Whereas, with Divedapper, I was actually able to offer something that didn’t exist in the literary world. There wasn’t the space for those long-form interviews with poets. You would see one occasionally in a journal, but there wasn’t the dedicated space for that sort of thing, certainly not with the same person doing them all. And so, it just seemed that, for me, starting a traditional literary journal wouldn’t have necessarily been serving the poetry community at large, while starting something like Divedapper, was a way to really meaningfully contribute to the community.

AFB: The idea of literary journals serving literary communities is definitely something that I’m interested in as a writer and editor. It sounds like you filled a gap that was there, and I’m curious if there are other gaps that you see? A space that a literary journal could fill?

KA: Sure, I think there are lots. I think that people are coming up with new ones every day. Deaf Poets Society is this amazing new journal that just started—I think they have two issues out—and it’s this space that exists exclusively for disabled poets. That’s a community that, in all of our conversations about accessibility and diversity in publishing, is often overlooked, left out.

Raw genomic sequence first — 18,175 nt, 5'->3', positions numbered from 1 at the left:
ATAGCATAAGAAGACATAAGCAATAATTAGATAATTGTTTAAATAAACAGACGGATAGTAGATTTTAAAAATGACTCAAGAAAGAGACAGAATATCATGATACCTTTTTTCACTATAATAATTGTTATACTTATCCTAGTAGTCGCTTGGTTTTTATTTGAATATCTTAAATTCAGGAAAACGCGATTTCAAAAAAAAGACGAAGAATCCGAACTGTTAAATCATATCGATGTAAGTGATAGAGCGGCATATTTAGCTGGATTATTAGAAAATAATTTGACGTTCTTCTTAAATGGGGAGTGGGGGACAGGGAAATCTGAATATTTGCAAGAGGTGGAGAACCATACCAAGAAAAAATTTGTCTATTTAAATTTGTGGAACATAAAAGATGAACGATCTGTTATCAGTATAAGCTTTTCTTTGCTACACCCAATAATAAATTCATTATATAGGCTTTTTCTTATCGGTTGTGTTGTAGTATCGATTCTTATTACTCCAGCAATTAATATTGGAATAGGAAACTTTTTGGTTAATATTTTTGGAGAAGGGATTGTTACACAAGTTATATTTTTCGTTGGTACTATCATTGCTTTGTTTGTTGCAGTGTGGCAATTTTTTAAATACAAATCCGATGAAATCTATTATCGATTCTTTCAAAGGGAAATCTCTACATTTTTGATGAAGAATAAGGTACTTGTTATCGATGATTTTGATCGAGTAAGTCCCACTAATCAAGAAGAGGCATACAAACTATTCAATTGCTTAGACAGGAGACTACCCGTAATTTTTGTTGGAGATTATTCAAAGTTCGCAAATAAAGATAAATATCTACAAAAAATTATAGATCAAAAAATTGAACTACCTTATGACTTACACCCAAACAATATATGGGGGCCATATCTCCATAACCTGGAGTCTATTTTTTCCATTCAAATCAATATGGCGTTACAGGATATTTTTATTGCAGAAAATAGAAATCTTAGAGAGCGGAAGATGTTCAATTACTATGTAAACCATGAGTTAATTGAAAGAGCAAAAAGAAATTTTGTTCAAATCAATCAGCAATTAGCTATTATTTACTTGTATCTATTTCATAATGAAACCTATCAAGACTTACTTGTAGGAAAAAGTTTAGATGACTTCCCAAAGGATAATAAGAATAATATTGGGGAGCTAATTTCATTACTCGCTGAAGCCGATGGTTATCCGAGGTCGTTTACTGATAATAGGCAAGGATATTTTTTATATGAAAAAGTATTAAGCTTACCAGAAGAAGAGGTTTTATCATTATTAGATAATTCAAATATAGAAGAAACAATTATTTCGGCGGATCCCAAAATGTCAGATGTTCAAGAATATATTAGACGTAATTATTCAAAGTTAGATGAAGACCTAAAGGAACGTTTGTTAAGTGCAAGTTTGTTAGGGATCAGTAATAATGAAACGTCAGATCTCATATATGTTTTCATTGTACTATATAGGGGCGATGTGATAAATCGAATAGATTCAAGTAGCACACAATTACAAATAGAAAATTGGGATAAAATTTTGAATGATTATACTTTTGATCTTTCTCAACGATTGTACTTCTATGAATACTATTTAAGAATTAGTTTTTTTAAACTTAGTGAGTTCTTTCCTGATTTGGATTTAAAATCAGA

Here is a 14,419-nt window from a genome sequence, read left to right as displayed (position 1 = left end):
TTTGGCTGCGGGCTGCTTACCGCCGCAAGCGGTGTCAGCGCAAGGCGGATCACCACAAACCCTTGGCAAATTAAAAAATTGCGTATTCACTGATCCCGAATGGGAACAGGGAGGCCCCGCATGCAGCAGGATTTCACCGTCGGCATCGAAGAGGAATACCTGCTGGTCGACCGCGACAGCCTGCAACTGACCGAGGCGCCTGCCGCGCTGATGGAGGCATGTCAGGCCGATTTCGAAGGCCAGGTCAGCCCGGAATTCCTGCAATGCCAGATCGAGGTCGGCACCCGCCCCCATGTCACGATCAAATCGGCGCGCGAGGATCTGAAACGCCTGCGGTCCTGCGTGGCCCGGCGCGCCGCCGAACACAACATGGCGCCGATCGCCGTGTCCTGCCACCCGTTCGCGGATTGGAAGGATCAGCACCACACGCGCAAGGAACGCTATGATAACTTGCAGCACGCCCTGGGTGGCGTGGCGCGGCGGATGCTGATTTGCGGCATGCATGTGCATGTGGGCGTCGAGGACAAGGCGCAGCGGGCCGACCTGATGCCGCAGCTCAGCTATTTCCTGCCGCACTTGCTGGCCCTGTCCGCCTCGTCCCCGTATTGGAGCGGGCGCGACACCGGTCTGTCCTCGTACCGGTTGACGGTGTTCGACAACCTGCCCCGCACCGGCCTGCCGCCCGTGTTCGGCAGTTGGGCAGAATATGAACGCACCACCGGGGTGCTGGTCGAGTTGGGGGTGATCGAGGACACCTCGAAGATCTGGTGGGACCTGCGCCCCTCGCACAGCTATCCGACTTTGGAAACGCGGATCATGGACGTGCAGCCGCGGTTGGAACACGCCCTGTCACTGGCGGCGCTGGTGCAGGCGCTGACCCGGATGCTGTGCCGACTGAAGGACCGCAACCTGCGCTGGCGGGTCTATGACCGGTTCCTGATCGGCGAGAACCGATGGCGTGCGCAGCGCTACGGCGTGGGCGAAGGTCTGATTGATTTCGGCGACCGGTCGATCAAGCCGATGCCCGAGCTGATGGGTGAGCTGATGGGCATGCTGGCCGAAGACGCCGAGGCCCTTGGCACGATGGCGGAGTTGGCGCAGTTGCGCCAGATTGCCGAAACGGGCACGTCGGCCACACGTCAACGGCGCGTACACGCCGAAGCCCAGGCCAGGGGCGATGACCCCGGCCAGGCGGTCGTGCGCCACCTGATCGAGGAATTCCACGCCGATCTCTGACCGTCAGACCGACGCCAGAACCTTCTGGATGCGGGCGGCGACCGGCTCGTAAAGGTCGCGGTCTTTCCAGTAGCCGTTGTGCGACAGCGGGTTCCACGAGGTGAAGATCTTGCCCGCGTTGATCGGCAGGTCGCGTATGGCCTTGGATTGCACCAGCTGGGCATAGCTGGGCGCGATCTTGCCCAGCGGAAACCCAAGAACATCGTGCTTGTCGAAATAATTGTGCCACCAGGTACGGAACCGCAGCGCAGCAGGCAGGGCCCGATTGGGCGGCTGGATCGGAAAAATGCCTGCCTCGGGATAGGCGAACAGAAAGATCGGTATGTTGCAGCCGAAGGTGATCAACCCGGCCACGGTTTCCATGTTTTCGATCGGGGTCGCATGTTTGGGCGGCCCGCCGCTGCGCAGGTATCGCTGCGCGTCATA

I did a Divedapper interview with John Lee Clark, this amazing, amazing poet who’s also deaf and blind. He talked to me about how his ability to even participate in reading contemporary poetry is limited because there are so few contemporary poetry books that are published in Braille. Poetry Magazine was really the only magazine that published Braille, and so, in order to be able to read contemporary poetry, he has to basically write to authors and email them to ask for Word documents of their books, which lots of authors are unwilling to do.

You know, I talk about how saturated the market is, but there are still plenty of holes that can be filled by people who have the sort of drive and motivation to do it. It’s just a question of taking that step. I think a lot of people have these conversations that are like, “Oh wouldn’t it be cool if we did this,” but I think it takes a special kind of person who has that conversation and then says, “Well, you know, we could actually do that,” and then starts putting things in motion.